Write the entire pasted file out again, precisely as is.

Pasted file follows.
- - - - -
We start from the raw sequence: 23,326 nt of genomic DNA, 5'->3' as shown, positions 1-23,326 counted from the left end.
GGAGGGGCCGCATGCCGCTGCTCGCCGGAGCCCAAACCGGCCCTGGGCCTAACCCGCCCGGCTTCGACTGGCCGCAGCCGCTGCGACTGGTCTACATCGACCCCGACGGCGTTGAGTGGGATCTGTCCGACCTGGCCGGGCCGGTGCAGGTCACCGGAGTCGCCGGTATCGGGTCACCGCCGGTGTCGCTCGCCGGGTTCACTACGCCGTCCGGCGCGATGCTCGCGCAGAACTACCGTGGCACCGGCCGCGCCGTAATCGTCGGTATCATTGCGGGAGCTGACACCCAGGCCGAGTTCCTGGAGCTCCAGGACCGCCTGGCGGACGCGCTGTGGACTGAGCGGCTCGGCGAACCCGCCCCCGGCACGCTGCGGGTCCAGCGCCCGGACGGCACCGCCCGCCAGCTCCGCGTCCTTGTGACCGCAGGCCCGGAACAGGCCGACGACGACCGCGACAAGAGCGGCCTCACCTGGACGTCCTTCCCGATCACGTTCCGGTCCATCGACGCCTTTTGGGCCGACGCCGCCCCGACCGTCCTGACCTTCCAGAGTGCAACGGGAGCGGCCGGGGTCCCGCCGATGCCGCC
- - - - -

We start from the raw sequence: 23,326 nt of genomic DNA, 5'->3' as shown, positions 1-23,326 counted from the left end.
GGAGGGGCCGCATGCCGCTGCTCGCCGGAGCCCAAACCGGCCCTGGGCCTAACCCGCCCGGCTTCGACTGGCCGCAGCCGCTGCGACTGGTCTACATCGACCCCGACGGCGTTGAGTGGGATCTGTCCGACCTGGCCGGGCCGGTGCAGGTCACCGGAGTCGCCGGTATCGGGTCACCGCCGGTGTCGCTCGCCGGGTTCACTACGCCGTCCGGCGCGATGCTCGCGCAGAACTACCGTGGCACCGGCCGCGCCGTAATCGTCGGTATCATTGCGGGAGCTGACACCCAGGCCGAGTTCCTGGAGCTCCAGGACCGCCTGGCGGACGCGCTGTGGACTGAGCGGCTCGGCGAACCCGCCCCCGGCACGCTGCGGGTCCAGCGCCCGGACGGCACCGCCCGCCAGCTCCGCGTCCTTGTGACCGCAGGCCCGGAACAGGCCGACGACGACCGCGACAAGAGCGGCCTCACCTGGACGTCCTTCCCGATCACGTTCCGGTCCATCGACGCCTTTTGGGCCGACGCCGCCCCGACCGTCCTGACCTTCCAGAGTGCAACGGGAGCGGCCGGGGTCCCGCCGATGCCGCC